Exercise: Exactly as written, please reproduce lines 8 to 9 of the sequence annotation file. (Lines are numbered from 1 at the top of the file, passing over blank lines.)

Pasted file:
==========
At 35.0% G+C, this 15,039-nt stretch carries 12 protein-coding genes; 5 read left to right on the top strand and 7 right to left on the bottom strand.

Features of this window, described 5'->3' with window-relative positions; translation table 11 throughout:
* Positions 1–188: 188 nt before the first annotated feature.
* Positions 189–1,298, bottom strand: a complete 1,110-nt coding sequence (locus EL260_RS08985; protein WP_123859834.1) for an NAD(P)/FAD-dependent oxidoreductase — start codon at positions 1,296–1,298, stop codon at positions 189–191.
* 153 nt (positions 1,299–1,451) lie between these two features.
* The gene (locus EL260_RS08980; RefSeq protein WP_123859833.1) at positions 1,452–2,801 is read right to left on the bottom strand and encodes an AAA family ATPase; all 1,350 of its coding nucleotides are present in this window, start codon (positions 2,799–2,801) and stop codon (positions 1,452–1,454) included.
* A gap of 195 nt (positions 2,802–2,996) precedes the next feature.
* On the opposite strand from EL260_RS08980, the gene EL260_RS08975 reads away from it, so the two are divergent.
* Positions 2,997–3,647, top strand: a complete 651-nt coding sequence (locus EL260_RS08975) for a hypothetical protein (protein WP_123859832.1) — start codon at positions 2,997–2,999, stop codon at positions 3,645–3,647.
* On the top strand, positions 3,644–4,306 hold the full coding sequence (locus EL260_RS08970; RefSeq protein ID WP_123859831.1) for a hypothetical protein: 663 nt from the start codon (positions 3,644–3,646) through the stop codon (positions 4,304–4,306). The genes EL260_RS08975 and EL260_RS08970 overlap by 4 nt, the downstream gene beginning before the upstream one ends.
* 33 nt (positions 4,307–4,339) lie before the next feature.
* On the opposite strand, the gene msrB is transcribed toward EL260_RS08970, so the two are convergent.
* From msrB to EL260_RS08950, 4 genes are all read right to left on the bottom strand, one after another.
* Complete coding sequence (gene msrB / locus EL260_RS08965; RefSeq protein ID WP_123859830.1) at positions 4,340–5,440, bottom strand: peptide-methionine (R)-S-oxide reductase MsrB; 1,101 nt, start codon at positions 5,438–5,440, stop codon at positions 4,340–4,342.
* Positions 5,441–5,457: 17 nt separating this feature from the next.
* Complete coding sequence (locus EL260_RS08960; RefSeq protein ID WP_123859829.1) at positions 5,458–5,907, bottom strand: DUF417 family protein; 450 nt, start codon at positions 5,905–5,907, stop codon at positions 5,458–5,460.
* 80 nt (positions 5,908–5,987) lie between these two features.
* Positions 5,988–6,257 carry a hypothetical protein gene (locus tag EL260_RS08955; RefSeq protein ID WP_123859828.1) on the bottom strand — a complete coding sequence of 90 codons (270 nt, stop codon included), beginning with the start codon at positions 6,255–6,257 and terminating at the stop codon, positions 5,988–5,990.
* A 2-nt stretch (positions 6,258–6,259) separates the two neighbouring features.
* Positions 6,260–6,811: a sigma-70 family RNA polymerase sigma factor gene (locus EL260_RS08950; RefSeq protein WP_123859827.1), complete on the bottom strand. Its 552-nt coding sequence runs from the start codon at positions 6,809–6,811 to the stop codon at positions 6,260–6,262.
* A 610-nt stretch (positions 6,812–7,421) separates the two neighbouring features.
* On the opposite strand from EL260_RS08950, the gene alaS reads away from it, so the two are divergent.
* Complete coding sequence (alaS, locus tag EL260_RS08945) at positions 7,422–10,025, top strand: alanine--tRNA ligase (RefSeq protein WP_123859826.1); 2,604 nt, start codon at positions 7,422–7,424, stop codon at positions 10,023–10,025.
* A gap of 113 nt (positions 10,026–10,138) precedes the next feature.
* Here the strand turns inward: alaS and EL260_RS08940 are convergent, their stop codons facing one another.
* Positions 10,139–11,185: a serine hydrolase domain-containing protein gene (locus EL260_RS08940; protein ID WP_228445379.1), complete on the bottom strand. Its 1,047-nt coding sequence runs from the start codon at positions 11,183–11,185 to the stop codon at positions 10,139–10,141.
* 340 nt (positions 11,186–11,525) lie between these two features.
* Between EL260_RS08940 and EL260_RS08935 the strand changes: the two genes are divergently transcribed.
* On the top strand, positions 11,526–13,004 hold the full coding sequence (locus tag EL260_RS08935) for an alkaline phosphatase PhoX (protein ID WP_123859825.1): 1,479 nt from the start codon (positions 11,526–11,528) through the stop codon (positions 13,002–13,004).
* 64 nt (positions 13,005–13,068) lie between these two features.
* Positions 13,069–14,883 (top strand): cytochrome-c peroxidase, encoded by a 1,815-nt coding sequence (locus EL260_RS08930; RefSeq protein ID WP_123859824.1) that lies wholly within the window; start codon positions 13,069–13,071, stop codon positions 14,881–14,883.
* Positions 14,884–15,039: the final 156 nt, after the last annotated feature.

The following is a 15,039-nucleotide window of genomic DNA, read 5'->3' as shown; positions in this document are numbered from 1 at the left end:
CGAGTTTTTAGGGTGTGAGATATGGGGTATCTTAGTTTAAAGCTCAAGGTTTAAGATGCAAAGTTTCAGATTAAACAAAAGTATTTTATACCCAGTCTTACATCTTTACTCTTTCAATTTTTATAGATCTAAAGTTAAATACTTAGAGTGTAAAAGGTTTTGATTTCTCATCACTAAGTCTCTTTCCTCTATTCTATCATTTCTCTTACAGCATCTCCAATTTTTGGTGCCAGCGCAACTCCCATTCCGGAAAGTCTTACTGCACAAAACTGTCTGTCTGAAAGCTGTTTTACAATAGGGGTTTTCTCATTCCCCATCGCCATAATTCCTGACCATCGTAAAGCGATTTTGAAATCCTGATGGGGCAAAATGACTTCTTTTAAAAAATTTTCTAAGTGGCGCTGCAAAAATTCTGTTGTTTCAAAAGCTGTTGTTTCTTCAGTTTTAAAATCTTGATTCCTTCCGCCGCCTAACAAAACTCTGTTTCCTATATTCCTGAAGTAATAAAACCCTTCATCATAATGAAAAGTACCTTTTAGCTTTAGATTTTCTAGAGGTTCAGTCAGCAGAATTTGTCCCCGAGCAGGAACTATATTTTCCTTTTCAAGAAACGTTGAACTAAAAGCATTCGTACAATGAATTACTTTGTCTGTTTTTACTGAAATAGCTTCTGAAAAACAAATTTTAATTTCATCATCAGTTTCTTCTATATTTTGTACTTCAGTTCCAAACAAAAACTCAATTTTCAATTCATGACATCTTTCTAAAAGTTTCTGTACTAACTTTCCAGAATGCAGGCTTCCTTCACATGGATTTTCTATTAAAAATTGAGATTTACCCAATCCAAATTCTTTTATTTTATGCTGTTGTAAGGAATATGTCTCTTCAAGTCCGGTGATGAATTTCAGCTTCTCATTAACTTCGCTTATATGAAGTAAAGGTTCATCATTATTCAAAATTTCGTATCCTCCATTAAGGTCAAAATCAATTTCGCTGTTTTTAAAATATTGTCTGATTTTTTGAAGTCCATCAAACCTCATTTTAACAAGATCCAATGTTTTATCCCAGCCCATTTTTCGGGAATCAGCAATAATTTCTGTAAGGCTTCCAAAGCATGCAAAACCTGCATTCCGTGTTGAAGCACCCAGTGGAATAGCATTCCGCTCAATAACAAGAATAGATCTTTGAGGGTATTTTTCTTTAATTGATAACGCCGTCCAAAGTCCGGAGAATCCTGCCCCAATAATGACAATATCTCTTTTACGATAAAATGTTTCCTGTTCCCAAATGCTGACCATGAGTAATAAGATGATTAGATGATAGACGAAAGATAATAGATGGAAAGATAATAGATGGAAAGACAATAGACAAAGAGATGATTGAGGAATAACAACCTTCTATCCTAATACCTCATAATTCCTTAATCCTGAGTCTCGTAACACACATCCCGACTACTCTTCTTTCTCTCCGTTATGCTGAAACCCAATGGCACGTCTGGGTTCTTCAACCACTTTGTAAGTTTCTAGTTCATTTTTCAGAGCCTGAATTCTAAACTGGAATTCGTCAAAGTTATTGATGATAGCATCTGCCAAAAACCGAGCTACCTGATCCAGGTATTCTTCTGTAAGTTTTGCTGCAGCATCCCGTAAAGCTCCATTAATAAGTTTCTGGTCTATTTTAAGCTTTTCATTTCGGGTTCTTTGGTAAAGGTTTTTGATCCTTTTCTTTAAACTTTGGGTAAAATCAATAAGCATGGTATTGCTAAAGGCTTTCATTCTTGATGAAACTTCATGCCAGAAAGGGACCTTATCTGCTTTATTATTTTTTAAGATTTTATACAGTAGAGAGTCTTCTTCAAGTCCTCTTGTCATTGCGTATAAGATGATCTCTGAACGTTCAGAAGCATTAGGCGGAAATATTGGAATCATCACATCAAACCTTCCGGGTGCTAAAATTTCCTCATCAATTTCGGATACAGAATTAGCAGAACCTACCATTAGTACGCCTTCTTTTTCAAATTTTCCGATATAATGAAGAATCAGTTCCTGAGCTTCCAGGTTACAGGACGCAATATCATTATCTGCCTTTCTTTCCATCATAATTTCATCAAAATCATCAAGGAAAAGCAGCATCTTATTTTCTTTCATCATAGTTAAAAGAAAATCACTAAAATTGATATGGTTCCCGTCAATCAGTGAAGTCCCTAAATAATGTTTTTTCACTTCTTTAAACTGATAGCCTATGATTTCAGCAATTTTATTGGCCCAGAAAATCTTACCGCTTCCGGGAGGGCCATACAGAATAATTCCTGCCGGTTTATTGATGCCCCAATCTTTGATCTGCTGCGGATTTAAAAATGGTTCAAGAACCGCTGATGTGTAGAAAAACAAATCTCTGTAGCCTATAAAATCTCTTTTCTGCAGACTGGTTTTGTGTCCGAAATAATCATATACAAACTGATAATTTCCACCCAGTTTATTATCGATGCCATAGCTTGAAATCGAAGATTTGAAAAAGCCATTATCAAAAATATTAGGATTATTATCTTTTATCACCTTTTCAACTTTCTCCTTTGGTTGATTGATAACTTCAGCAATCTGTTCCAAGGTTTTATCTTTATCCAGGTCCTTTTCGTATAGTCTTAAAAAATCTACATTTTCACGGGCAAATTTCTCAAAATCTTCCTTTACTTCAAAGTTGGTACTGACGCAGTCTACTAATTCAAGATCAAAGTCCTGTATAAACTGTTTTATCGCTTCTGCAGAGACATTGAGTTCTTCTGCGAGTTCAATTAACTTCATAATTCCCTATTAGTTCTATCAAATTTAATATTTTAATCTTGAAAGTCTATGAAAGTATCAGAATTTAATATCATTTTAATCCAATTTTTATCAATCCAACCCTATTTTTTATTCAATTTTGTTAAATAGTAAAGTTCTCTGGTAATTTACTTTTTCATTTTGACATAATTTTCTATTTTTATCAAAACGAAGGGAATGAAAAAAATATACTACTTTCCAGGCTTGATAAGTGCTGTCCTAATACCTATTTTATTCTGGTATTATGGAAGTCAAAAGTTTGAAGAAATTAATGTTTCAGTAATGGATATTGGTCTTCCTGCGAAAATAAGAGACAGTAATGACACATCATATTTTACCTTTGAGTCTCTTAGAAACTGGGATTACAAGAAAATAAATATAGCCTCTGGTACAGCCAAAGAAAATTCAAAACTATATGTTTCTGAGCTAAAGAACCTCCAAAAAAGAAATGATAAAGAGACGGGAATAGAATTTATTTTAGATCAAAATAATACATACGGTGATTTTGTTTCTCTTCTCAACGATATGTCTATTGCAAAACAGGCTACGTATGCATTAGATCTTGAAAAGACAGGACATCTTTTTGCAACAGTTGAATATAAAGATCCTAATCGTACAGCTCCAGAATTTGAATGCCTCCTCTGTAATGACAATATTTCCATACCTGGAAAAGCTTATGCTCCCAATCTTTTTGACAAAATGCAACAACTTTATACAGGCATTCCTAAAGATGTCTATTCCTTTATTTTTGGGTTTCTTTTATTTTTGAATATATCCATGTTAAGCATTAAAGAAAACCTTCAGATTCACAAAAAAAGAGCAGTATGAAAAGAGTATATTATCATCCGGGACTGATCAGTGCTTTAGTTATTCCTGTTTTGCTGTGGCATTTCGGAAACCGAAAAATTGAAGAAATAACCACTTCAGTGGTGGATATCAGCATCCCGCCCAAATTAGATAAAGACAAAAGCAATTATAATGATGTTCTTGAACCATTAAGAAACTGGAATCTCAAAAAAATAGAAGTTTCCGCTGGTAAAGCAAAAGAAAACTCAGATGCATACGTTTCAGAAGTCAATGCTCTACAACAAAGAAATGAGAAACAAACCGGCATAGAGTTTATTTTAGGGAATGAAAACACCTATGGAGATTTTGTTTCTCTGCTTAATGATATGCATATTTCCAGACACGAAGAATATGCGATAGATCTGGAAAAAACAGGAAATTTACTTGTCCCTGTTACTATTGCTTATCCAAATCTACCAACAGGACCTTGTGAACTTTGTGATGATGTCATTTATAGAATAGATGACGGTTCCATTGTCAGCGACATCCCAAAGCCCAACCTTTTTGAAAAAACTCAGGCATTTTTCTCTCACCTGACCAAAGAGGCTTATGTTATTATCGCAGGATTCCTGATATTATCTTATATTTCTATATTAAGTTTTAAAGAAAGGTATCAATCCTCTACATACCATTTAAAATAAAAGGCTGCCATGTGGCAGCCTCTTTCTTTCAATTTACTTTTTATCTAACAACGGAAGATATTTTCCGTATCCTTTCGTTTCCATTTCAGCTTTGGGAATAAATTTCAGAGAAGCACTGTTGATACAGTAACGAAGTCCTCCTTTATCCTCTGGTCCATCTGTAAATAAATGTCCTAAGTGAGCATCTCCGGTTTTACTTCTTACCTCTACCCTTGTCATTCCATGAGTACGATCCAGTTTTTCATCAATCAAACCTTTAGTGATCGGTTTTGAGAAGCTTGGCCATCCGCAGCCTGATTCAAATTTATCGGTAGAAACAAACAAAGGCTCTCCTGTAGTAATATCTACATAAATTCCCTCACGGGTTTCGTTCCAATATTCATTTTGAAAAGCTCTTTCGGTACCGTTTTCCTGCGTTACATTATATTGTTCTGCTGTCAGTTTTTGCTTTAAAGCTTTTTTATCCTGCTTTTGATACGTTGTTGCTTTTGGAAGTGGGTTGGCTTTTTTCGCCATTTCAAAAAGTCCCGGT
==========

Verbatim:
* On the opposite strand from EL260_RS08980, the gene EL260_RS08975 reads away from it, so the two are divergent.
* Positions 2,997–3,647, top strand: a complete 651-nt coding sequence (locus EL260_RS08975) for a hypothetical protein (protein WP_123859832.1) — start codon at positions 2,997–2,999, stop codon at positions 3,645–3,647.